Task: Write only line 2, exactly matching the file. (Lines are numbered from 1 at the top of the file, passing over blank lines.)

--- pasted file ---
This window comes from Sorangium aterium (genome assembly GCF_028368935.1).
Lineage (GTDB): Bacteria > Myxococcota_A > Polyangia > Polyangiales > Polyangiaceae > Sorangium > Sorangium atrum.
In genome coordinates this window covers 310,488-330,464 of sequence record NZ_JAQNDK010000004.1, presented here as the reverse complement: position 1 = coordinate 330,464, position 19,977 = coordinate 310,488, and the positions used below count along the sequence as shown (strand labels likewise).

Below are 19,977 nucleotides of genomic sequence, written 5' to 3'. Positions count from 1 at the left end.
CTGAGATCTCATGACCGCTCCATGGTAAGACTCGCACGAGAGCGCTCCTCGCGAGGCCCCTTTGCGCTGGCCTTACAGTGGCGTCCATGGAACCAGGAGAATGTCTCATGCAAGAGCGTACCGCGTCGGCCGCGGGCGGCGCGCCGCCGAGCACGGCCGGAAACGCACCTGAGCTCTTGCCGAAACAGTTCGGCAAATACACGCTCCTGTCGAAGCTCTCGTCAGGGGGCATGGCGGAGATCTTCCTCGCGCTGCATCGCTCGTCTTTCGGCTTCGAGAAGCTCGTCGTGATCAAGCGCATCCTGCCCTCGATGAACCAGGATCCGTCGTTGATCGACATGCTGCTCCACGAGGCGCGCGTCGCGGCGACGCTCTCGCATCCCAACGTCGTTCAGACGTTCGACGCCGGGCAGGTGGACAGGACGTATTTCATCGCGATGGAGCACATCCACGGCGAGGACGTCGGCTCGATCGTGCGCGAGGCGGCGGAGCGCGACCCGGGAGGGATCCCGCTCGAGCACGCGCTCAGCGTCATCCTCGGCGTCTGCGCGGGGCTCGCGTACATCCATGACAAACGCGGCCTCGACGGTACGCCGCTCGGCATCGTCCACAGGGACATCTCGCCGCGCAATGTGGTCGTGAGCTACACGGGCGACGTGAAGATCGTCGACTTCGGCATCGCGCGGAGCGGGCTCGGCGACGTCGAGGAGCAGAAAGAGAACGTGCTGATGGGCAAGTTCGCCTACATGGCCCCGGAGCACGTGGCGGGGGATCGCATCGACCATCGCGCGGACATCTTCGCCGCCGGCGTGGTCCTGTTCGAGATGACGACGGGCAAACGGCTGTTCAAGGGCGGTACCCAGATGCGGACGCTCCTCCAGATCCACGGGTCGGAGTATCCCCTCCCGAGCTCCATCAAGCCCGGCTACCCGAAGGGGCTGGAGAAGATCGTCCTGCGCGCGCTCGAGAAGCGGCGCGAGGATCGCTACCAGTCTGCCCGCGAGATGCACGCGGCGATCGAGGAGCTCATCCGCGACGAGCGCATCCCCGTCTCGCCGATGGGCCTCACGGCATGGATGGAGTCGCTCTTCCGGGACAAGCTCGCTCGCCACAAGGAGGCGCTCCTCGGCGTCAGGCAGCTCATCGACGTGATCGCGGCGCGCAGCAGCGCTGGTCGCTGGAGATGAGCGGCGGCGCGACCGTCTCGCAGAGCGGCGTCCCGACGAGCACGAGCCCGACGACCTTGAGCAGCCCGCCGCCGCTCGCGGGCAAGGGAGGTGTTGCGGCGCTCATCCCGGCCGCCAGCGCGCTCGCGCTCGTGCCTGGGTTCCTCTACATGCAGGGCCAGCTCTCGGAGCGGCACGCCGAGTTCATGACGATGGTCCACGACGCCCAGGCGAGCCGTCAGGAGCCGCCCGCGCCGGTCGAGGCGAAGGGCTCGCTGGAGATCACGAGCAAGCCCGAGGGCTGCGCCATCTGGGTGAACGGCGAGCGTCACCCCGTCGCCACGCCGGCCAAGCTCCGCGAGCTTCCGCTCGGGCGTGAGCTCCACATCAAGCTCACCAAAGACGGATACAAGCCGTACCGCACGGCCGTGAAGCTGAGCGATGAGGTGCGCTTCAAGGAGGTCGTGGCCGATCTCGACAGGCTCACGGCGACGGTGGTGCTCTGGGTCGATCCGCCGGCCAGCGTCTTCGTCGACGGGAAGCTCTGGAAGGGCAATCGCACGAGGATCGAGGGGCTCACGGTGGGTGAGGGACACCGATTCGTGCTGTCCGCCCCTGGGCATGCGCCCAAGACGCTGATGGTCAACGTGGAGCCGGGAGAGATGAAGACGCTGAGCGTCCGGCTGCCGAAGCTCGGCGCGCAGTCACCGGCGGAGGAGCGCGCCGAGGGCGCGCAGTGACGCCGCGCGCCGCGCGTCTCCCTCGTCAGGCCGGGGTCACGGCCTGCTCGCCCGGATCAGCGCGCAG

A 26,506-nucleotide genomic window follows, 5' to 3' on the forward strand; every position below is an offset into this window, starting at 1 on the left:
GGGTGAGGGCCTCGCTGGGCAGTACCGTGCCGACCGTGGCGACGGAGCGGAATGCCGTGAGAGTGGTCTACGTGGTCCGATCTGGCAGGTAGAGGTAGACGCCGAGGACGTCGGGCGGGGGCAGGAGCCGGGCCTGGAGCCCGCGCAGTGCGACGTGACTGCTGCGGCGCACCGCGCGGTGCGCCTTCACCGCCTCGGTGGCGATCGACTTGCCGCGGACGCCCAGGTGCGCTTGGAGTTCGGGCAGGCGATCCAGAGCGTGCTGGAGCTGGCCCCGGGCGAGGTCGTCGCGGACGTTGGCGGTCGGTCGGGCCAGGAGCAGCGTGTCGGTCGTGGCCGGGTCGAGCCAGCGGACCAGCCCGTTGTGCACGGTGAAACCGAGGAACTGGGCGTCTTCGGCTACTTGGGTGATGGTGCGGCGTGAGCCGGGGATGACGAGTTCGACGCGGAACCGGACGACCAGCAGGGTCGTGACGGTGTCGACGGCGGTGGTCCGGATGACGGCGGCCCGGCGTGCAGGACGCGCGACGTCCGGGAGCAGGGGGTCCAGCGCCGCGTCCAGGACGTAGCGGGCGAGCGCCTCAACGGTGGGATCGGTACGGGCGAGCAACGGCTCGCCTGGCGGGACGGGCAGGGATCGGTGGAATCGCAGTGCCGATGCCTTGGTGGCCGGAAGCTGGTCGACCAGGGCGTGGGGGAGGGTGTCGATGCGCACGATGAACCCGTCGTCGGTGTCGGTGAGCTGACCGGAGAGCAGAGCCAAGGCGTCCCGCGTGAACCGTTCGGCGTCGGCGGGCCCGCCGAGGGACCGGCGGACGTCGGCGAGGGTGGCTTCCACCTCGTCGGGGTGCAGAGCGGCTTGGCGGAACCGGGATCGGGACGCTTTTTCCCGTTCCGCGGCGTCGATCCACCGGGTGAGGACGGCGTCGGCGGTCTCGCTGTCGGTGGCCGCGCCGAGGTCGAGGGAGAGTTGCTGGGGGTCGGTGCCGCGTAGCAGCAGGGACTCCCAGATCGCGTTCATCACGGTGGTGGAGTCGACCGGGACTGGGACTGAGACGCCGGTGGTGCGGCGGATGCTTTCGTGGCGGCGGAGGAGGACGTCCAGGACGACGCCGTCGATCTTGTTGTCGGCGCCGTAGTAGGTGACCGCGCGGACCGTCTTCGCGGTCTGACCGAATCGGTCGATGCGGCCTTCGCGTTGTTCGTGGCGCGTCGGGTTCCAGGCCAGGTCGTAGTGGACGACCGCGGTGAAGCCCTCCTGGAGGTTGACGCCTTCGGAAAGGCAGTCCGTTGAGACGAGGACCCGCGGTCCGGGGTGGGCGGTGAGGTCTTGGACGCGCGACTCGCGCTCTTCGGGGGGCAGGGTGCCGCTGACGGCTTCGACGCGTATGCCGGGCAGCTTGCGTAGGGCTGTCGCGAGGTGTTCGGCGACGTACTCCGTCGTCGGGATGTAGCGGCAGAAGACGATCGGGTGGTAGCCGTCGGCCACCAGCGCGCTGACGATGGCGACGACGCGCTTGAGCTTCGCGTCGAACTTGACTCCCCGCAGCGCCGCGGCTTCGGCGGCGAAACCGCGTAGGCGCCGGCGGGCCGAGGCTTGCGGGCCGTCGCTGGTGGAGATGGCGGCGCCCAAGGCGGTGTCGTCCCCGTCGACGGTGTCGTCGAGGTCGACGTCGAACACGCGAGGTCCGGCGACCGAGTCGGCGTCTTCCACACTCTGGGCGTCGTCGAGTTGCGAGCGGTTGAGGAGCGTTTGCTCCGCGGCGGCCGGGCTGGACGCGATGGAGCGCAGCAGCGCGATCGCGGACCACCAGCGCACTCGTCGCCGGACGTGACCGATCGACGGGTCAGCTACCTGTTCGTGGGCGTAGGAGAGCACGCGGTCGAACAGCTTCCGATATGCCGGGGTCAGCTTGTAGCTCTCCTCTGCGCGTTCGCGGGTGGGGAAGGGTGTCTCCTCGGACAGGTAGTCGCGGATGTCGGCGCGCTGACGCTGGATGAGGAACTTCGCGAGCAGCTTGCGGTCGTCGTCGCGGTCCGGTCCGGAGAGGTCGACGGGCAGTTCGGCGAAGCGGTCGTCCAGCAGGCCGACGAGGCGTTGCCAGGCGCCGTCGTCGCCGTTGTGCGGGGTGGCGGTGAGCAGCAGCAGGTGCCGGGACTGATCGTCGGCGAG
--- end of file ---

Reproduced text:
Lineage (GTDB): Bacteria > Myxococcota_A > Polyangia > Polyangiales > Polyangiaceae > Sorangium > Sorangium atrum.